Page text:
As part of their master’s practicum, Master of Science in Information Technology (MSIT) students Esther Kamau, Isaac Manzi, Blaise Niyigena, and Pasqua Ruggiero worked on a proof-of-concept project for the global nonprofit organization the Internet Society to test internet resiliency. According to the organization, a resilient internet connection is one that maintains an acceptable level of service in the face of faults and challenges to normal operation.
CMU-Africa students co-created the Internet Society Resilience Index (IRI), which is used to rate a country’s internet resilience level based on four measurement pillars: infrastructure, performance, security, and market readiness. The IRI is currently in the test phase of tracking internet resiliency in Africa. As the methodology is fine-tuned, it will be rolled out to other regions.
This project was born out of ongoing engagement about connectivity in Africa, between the non-profit organization the African Network Information Centre and CMU-Africa Assistant Teaching Professor Assane Gueye, who is co-director of CyLab-Africa and also the faculty advisor for the IRI project.
The MSIT practicum is a course within the MSIT program designed for students pursuing the professional track. Students work in teams of three or four and earn credits for successfully undertaking an industry project which is proposed by industry sponsors and supervised by the industry supervisor and faculty advisor.
“Typically, students build on what they have learned in class. We also provide papers on related work and continuously hold discussions around challenges and possible solutions,” says Gueye. “Our instruction method encourages our students to be problem solvers.”
Q&A with Amreesh Phokeer,
Internet Measurement and Data Expert for the Internet Society
What was your experience working with CMU-Africa students?
This was my first experience working with Carnegie Mellon University students for a practicum project. I would like to commend the straightforward process of submitting a practicum proposal, the selection process, and the assignment of students. This all went very smoothly. Once the group of students was formed, we organized weekly meetings.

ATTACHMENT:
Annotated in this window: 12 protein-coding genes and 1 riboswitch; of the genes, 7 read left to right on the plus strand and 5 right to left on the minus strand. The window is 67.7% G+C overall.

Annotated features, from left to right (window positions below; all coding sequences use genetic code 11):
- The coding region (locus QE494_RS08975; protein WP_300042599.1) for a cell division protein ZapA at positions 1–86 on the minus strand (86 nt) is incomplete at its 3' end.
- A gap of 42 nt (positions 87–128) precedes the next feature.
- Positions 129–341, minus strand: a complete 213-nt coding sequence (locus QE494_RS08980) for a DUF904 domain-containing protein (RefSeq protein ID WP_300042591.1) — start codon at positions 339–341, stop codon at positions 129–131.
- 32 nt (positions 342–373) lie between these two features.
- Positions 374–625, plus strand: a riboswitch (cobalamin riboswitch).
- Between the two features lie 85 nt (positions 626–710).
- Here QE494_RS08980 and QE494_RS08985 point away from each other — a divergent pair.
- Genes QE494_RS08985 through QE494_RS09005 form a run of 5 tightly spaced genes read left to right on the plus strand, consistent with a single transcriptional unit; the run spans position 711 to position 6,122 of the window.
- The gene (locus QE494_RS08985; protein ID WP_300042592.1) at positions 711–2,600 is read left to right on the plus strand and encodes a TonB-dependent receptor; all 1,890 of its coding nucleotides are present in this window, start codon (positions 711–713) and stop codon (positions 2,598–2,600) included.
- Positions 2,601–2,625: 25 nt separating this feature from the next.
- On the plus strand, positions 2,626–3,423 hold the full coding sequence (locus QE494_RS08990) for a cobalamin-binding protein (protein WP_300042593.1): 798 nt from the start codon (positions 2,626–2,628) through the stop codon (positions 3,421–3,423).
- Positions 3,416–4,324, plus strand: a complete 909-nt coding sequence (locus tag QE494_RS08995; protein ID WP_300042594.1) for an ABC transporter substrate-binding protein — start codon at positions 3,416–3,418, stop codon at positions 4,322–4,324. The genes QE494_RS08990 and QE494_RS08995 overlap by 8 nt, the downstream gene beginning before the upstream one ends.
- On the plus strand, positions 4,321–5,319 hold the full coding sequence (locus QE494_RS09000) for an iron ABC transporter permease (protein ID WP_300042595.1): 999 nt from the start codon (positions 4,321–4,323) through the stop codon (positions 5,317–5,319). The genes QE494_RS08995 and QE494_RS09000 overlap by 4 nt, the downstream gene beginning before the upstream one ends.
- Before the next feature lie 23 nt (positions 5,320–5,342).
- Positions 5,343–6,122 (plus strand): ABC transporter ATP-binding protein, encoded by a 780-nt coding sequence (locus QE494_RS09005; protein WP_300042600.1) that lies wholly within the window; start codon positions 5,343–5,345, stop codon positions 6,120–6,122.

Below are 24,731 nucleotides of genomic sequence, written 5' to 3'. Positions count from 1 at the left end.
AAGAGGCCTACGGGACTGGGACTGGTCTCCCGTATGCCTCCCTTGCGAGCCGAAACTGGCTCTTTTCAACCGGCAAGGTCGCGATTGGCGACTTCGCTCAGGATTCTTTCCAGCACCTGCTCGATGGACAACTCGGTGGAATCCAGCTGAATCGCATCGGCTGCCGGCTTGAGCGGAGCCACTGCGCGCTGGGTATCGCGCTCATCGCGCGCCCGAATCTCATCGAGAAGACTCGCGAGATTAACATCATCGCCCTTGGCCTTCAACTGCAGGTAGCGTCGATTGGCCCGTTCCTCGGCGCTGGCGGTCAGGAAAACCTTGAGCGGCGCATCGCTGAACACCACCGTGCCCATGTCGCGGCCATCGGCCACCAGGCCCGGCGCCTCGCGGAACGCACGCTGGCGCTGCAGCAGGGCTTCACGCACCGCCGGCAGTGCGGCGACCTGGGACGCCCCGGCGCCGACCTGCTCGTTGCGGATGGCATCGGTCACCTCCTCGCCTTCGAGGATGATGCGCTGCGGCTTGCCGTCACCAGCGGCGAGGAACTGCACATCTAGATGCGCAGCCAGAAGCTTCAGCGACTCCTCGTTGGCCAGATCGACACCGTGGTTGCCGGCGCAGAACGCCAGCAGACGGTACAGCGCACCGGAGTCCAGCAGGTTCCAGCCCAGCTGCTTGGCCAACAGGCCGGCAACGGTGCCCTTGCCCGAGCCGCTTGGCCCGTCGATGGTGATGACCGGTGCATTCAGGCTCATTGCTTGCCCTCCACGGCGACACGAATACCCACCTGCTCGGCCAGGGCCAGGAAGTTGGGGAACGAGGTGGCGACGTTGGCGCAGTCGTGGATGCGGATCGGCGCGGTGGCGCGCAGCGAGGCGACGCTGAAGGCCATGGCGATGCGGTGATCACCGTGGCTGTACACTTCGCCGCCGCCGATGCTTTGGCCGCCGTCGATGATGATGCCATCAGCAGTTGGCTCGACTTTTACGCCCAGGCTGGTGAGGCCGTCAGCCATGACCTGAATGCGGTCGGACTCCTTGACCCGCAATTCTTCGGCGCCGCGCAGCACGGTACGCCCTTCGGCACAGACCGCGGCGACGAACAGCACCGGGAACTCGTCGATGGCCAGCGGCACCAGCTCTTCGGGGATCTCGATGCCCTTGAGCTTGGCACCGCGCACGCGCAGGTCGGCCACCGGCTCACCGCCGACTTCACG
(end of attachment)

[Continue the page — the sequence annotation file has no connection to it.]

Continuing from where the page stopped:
Did anything stand out?
The students came from different concentration backgrounds and therefore brought a diverse set of skills to the project. The project proposed was very network-focused, and the students had no trouble understanding the goals and objectives. They were very helpful, working collaboratively with each other. I found a group of very dedicated, highly skilled, and enthusiastic students, and what really stood out for me was their analytical skills. Some of them demonstrated a very good command of data science concepts.
What is next for the Internet Society Resilience Index?
No model is perfect, and we are looking at improving on it by collecting additional information and datasets over the coming months. Going forward, we’ll incorporate datasets from the "internet shutdowns" focus area, and from "keeping traffic local and centralization," two new focus areas that are under development at the Internet Society.
For more information on collaborative research, please contact Tim Brown, director of research at CMU-Africa.